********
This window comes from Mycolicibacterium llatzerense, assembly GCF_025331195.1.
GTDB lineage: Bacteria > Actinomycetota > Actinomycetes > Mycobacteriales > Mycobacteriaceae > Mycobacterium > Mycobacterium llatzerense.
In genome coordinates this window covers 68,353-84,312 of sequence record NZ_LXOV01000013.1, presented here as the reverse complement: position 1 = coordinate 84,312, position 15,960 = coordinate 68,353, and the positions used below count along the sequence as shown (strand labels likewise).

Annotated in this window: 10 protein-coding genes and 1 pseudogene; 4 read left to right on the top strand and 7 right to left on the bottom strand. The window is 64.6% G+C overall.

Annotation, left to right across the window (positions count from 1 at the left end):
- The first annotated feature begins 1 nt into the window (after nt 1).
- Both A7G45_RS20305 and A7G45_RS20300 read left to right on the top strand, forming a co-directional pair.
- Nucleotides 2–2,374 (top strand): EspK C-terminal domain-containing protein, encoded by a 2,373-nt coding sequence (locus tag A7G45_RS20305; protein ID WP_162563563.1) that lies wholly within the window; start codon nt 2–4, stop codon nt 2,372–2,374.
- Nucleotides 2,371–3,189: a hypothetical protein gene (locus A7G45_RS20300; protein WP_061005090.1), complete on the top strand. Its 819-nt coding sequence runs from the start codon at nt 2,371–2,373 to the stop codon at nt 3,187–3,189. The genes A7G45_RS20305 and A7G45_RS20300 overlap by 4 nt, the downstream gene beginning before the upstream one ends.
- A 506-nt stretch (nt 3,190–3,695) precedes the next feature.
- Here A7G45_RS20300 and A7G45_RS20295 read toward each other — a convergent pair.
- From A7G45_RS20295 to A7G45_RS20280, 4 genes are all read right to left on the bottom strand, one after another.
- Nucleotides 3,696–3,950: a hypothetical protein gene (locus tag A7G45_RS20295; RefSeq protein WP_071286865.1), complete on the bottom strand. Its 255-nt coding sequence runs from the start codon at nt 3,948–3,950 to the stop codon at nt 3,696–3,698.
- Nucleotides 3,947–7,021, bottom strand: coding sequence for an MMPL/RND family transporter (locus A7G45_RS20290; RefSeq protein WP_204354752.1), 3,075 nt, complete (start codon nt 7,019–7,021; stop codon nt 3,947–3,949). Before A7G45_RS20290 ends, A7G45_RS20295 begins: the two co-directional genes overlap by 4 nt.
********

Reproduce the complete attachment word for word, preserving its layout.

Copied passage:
This window comes from Mycolicibacterium llatzerense, assembly GCF_025331195.1.
GTDB lineage: Bacteria > Actinomycetota > Actinomycetes > Mycobacteriales > Mycobacteriaceae > Mycobacterium > Mycobacterium llatzerense.
In genome coordinates this window covers 68,353-84,312 of sequence record NZ_LXOV01000013.1, presented here as the reverse complement: position 1 = coordinate 84,312, position 15,960 = coordinate 68,353, and the positions used below count along the sequence as shown (strand labels likewise).

Annotated in this window: 10 protein-coding genes and 1 pseudogene; 4 read left to right on the top strand and 7 right to left on the bottom strand. The window is 64.6% G+C overall.

Annotation, left to right across the window (positions count from 1 at the left end):
- The first annotated feature begins 1 nt into the window (after nt 1).
- Both A7G45_RS20305 and A7G45_RS20300 read left to right on the top strand, forming a co-directional pair.
- Nucleotides 2–2,374 (top strand): EspK C-terminal domain-containing protein, encoded by a 2,373-nt coding sequence (locus tag A7G45_RS20305; protein ID WP_162563563.1) that lies wholly within the window; start codon nt 2–4, stop codon nt 2,372–2,374.
- Nucleotides 2,371–3,189: a hypothetical protein gene (locus A7G45_RS20300; protein WP_061005090.1), complete on the top strand. Its 819-nt coding sequence runs from the start codon at nt 2,371–2,373 to the stop codon at nt 3,187–3,189. The genes A7G45_RS20305 and A7G45_RS20300 overlap by 4 nt, the downstream gene beginning before the upstream one ends.
- A 506-nt stretch (nt 3,190–3,695) precedes the next feature.
- Here A7G45_RS20300 and A7G45_RS20295 read toward each other — a convergent pair.
- From A7G45_RS20295 to A7G45_RS20280, 4 genes are all read right to left on the bottom strand, one after another.
- Nucleotides 3,696–3,950: a hypothetical protein gene (locus tag A7G45_RS20295; RefSeq protein WP_071286865.1), complete on the bottom strand. Its 255-nt coding sequence runs from the start codon at nt 3,948–3,950 to the stop codon at nt 3,696–3,698.
- Nucleotides 3,947–7,021, bottom strand: coding sequence for an MMPL/RND family transporter (locus A7G45_RS20290; RefSeq protein WP_204354752.1), 3,075 nt, complete (start codon nt 7,019–7,021; stop codon nt 3,947–3,949). Before A7G45_RS20290 ends, A7G45_RS20295 begins: the two co-directional genes overlap by 4 nt.